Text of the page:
I could see blood, thickening now between the stone floor-tiles, and spots drying on the walls. Then I spotted the Rev Glynn, lying against the pulpit, his cassock crimson with blood. His eyes were closed and his face was grey and ill. I struggled to go to him, but John held me, his grip tight as a claw on my shoulder. But his eyes were fixed straight ahead.

A thickset, long-haired man in a very grand uniform was standing with his back to us. His
long, leather coat and high, black boots were spick and span, as though he hadn't done any
fighting. He turned, glanced at us, then turned away. Then he stopped and looked back. His
mouth opened, as if to speak. Shall I hold them, General?' said one of the soldiers.

Cromwell - I knew right away who it was - shook his head.

Without a word, John turned and dragged me away, pushing aside the soldiers. My old friend was now so strong: I had never felt so safe.

Outside again, we went quickly to the sexton's tool shed. John pushed back his cowl. 'Stay here, William. Keep hidden until I come back. Don't leave for any reason.' Then he was gone into the flickering darkness.

I waited and waited. My bare feet felt like blocks of ice in the mud, and the rain was stinging my face in the sharpening wind. I stood back in the tiny shed as two soldiers appeared. They wanted shelter too, so I slipped away. Where could I go now? John would expect to find me here when he returned.

I felt sure he'd gone back into the church, so I went after him. Keeping close to the wall, I opened the door, gripping it tightly in the wind. The church was almost black inside now, as the lamps were out. I crossed to the pulpit - perhaps I could speak to Rev Glynn. I could see him in the gloom, lying in the same spot, quiet, still.

Vicar.' My voice as low as I could. 'Vicar. It's William.' I reached out, touched him in the darkness - then shrank back. His hands were freezing. My searching fingers found his mouth: wide open in the ice-cold face. He was dead. I fell back, biting my shaking fingers, screaming inside my head.

I lay still until my trembling calmed.

Men were talking, I realised; quietly, somewhere near. I listened for a while, then crawled towards the voices. Hardly daring to breathe, I stopped beneath the arch into the east-wing. In the feeble moonlight through the stained-glass window, I could see the figure of Cromwell sitting against the wall. And - I blinked with shock, then looked again - facing him was Old John. I couldn't hear what was being said, but they seemed to be arguing.

They fell silent for a moment, and I began, very slowly, to stand up. But I froze when Cromwell rose to his feet, his sword scraping the rough tiles.

'I did what I had to do.' His voice was louder now in the hollow hall. 'And that's an end to it.'

John's voice rose too, strong, defiant. 'But the vicar? You didn't have to kill him.'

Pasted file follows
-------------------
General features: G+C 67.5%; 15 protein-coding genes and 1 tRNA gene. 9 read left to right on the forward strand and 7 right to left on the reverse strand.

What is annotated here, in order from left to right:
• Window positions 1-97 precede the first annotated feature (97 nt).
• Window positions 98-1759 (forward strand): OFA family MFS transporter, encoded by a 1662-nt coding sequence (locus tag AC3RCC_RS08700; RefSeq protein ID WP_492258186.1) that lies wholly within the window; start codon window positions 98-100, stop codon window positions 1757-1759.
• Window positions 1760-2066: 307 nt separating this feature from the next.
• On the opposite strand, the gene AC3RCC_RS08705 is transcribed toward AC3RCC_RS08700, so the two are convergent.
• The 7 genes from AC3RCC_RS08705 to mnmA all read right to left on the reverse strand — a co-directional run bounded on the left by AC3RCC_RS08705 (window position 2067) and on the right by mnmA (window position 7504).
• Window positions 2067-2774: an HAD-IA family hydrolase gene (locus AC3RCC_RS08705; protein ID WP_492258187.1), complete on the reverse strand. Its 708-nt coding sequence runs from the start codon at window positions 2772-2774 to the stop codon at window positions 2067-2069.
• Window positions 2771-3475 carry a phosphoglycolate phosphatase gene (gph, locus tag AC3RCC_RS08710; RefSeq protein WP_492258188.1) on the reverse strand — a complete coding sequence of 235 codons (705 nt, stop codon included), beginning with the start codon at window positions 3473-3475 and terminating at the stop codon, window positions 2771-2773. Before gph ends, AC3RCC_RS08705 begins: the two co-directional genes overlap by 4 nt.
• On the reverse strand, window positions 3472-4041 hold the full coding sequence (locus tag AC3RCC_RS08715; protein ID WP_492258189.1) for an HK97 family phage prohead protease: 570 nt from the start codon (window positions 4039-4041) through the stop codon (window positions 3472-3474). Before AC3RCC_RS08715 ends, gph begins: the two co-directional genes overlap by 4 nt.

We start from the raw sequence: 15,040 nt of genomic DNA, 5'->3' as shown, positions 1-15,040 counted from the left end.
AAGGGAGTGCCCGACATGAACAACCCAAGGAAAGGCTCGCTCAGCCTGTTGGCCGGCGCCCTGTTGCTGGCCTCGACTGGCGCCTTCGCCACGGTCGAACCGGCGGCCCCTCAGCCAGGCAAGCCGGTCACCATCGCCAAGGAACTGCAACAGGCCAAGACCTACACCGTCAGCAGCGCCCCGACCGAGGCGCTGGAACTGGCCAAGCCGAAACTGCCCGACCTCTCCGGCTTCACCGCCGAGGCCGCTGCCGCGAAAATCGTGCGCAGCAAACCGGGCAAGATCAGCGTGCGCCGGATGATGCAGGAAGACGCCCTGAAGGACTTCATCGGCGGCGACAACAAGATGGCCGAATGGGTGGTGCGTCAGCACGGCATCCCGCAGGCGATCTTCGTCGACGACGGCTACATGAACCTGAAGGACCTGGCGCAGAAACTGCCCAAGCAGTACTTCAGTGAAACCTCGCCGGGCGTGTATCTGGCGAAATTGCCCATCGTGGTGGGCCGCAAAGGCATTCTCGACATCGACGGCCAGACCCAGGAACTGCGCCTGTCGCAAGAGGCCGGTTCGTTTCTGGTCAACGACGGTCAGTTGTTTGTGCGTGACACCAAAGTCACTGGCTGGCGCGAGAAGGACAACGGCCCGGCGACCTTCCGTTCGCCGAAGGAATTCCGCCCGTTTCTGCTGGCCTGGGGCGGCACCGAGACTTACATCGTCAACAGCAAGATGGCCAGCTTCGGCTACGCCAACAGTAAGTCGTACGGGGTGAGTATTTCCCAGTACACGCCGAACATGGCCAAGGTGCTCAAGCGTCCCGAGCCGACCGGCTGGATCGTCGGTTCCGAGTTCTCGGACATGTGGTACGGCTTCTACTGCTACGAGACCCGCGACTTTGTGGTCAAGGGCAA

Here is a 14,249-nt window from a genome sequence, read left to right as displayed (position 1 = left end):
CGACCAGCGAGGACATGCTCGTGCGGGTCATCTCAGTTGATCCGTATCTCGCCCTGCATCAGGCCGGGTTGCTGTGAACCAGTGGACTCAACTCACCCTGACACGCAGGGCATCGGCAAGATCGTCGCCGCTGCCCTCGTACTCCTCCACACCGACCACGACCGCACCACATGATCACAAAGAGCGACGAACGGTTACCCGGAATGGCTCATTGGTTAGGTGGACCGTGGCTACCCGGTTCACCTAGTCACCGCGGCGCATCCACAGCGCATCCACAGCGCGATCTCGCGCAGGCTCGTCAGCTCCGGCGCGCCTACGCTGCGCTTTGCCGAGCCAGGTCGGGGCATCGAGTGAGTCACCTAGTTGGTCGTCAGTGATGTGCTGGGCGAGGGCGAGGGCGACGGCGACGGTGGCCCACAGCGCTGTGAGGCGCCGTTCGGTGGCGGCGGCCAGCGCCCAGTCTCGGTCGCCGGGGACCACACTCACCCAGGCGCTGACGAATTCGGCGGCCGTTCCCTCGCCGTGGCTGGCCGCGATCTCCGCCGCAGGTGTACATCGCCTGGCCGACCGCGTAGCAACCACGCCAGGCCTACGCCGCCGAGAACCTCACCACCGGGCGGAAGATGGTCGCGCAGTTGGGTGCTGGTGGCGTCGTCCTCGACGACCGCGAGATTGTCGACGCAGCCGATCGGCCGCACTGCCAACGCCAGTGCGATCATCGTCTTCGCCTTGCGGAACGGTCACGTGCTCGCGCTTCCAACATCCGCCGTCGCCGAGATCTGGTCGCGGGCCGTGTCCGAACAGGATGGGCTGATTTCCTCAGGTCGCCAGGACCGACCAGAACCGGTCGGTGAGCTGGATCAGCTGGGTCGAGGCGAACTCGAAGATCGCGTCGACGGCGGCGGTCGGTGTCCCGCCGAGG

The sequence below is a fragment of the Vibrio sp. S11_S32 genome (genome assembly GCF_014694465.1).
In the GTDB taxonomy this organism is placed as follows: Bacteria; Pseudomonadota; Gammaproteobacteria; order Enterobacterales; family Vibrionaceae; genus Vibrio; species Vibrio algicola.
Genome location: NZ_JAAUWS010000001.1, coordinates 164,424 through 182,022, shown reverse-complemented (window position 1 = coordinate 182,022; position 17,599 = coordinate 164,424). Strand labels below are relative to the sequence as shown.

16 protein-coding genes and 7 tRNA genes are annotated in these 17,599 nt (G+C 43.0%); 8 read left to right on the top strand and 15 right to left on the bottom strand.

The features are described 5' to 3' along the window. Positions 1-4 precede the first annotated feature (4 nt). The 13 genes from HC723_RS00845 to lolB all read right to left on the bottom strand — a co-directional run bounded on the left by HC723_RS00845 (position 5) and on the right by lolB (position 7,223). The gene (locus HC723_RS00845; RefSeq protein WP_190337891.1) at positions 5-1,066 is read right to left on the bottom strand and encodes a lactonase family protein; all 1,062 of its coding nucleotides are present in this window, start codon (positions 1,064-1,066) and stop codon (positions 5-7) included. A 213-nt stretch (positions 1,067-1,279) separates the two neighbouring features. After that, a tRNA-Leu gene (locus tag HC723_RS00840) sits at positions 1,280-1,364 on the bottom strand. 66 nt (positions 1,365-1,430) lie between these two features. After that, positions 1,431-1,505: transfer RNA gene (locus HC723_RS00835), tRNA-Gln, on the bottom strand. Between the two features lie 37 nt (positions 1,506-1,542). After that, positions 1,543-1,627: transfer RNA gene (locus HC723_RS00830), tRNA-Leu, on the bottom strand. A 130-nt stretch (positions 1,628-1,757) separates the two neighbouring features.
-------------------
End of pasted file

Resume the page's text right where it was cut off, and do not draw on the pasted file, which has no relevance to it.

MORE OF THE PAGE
Cromwell raised his hand against further words. 'I'm leaving now. If I see you and the boy again, I will have to act. You know that. So, keep the secret, John, and hold to the task I gave you those years ago. Nobody must ever know about the boy.' He walked toward my hiding place and then stopped. He was so close to me in the shadows I could feel his warmth. He looked back. 'You have money enough for his future years?' John waved a hand in reply, and Cromwell left. I went cold for a second, sure that John had caught sight of me, but the moment passed.

I returned to the old shed. Empty now. I waited for John, until I fell asleep. But he didn't come.

In the morning, I went to my little job in the bakery, through the orchard, by the river.

I was there three days, as usual, working until after dark. When I was tired I just flopped down amongst the flour sacks. Mice, rats and cockroaches were never far away, running over me while I slept, I knew that; but I was always dead to the world. But I had plenty to eat - and the ovens were always warm. When my rest-days came, I went back to the church.

As I crossed the orchard, I could see the prisoners being taken away, many of them bandaged - torn-up rags, really - dried blood sticking on their clothes and in their hair.

Everything was hushed: just the smell of burning, the sound of shuffling feet and the thud of crutches. Some of the townsfolk had come to watch, but nobody spoke. It seemed to me that many people felt sympathy for these 'Levellers', but were afraid lest the soldiers saw them being too friendly.

I walked around to the graveyard, where our old sexton was leaning on his spade, next to three new mounds of earth

'They all died since I've been away, Jim?'

He nodded, his wise old eyes watching the prisoners. 'Them's "Levellers," he said softly. 'They's been shot. Bullet holes over there.' He jerked a thumb towards the church wall. 'They tried to tell Cromwell where to get off, see - and that's what's happened to 'em. What'd happen to anyone, I reckon, who said too much.'

He pointed past me. 'I think you're wanted, William.'

I turned. The long coat, its cowl up, was facing away from me.

I ran across. 'John, where have you been?'

He turned, looked at me. 'He's gone,' he said simply. 'Pray God he never returns.'

I looked into his eyes. 'But, you know him, don't you? How could you know the wickedest man in the world?' I persisted. 'And what did he mean about seeing you or me again?'

'You shouldn't have been there, William. Eavesdropping is sinful.' His tone was curt. 'We'll not talk of this matter again.'

We walked back into the church in silence. I was hurt, disappointed. I felt that we were in some way far apart from each other. I was angry as I set my feet on the steps up to my room, and sighed when he called out to me. But his face bore a gentleness I'd never seen before.

'Don't be too quick to condemn Cromwell, William. You're still a child.' He smiled. 'But you can be sure that you will never be in any danger from him.' He closed his eyes, shook his head before I could ask my question. 'Now, off to bed.'

Cromwell died a few years ago, and John passed on soon afterwards. He'd always remained my counsellor and left me a generous allowance; but he never spoke again of what took place that night. He would only say that I shouldn't believe all the bad things others might say about Cromwell.

©2004 Harry Woods